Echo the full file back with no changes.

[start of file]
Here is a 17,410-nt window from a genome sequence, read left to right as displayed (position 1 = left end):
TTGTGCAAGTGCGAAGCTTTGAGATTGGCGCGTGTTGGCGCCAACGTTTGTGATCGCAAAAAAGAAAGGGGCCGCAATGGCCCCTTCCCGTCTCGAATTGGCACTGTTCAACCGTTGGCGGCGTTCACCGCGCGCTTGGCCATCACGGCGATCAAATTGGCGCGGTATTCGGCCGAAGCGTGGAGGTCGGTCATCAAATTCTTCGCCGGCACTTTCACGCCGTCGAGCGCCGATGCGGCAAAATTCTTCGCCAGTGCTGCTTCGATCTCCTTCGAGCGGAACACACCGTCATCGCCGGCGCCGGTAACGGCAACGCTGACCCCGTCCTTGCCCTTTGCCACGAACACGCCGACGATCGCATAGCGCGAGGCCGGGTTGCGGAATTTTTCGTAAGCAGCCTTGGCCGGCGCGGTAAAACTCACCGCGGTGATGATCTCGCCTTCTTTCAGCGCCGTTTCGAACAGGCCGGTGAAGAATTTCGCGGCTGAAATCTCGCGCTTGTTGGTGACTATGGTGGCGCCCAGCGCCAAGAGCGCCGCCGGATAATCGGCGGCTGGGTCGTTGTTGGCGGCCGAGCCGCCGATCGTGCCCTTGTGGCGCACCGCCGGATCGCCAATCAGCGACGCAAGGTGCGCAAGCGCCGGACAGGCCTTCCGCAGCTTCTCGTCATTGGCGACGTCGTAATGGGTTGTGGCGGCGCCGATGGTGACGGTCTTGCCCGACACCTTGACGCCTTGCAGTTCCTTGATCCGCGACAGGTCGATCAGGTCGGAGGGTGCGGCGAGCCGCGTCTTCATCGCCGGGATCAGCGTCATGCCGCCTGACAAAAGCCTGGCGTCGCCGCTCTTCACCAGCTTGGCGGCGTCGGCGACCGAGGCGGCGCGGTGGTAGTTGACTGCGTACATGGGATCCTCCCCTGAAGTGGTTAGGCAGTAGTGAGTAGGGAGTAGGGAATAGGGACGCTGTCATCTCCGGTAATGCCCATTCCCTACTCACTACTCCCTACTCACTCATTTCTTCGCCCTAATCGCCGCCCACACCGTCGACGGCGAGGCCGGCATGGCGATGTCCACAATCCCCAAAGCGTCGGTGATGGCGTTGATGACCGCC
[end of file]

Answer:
Here is a 17,410-nt window from a genome sequence, read left to right as displayed (position 1 = left end):
TTGTGCAAGTGCGAAGCTTTGAGATTGGCGCGTGTTGGCGCCAACGTTTGTGATCGCAAAAAAGAAAGGGGCCGCAATGGCCCCTTCCCGTCTCGAATTGGCACTGTTCAACCGTTGGCGGCGTTCACCGCGCGCTTGGCCATCACGGCGATCAAATTGGCGCGGTATTCGGCCGAAGCGTGGAGGTCGGTCATCAAATTCTTCGCCGGCACTTTCACGCCGTCGAGCGCCGATGCGGCAAAATTCTTCGCCAGTGCTGCTTCGATCTCCTTCGAGCGGAACACACCGTCATCGCCGGCGCCGGTAACGGCAACGCTGACCCCGTCCTTGCCCTTTGCCACGAACACGCCGACGATCGCATAGCGCGAGGCCGGGTTGCGGAATTTTTCGTAAGCAGCCTTGGCCGGCGCGGTAAAACTCACCGCGGTGATGATCTCGCCTTCTTTCAGCGCCGTTTCGAACAGGCCGGTGAAGAATTTCGCGGCTGAAATCTCGCGCTTGTTGGTGACTATGGTGGCGCCCAGCGCCAAGAGCGCCGCCGGATAATCGGCGGCTGGGTCGTTGTTGGCGGCCGAGCCGCCGATCGTGCCCTTGTGGCGCACCGCCGGATCGCCAATCAGCGACGCAAGGTGCGCAAGCGCCGGACAGGCCTTCCGCAGCTTCTCGTCATTGGCGACGTCGTAATGGGTTGTGGCGGCGCCGATGGTGACGGTCTTGCCCGACACCTTGACGCCTTGCAGTTCCTTGATCCGCGACAGGTCGATCAGGTCGGAGGGTGCGGCGAGCCGCGTCTTCATCGCCGGGATCAGCGTCATGCCGCCTGACAAAAGCCTGGCGTCGCCGCTCTTCACCAGCTTGGCGGCGTCGGCGACCGAGGCGGCGCGGTGGTAGTTGACTGCGTACATGGGATCCTCCCCTGAAGTGGTTAGGCAGTAGTGAGTAGGGAGTAGGGAATAGGGACGCTGTCATCTCCGGTAATGCCCATTCCCTACTCACTACTCCCTACTCACTCATTTCTTCGCCCTAATCGCCGCCCACACCGTCGACGGCGAGGCCGGCATGGCGATGTCCACAATCCCCAAAGCGTCGGTGATGGCGTTGATGACCGCC